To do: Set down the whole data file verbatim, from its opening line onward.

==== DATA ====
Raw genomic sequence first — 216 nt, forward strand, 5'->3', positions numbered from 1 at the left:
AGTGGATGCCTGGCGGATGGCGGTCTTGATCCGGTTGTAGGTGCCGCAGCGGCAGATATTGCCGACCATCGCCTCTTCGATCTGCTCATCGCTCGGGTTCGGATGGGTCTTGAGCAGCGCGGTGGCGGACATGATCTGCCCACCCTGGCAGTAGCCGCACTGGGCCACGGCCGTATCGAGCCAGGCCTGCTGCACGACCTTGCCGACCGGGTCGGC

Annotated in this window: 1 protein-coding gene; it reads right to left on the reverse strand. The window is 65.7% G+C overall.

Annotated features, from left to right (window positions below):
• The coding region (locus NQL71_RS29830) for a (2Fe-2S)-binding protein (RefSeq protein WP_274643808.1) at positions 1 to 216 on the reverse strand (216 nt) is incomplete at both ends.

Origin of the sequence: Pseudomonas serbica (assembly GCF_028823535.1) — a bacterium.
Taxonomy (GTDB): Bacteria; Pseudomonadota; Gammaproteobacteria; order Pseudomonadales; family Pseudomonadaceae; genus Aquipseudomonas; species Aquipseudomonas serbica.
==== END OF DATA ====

Raw genomic sequence first — 216 nt, forward strand, 5'->3', positions numbered from 1 at the left:
AGTGGATGCCTGGCGGATGGCGGTCTTGATCCGGTTGTAGGTGCCGCAGCGGCAGATATTGCCGACCATCGCCTCTTCGATCTGCTCATCGCTCGGGTTCGGATGGGTCTTGAGCAGCGCGGTGGCGGACATGATCTGCCCACCCTGGCAGTAGCCGCACTGGGCCACGGCCGTATCGAGCCAGGCCTGCTGCACGACCTTGCCGACCGGGTCGGC

Annotated in this window: 1 protein-coding gene; it reads right to left on the reverse strand. The window is 65.7% G+C overall.

Annotated features, from left to right (window positions below):
• The coding region (locus NQL71_RS29830) for a (2Fe-2S)-binding protein (RefSeq protein WP_274643808.1) at positions 1 to 216 on the reverse strand (216 nt) is incomplete at both ends.

Origin of the sequence: Pseudomonas serbica (assembly GCF_028823535.1) — a bacterium.
Taxonomy (GTDB): Bacteria; Pseudomonadota; Gammaproteobacteria; order Pseudomonadales; family Pseudomonadaceae; genus Aquipseudomonas; species Aquipseudomonas serbica.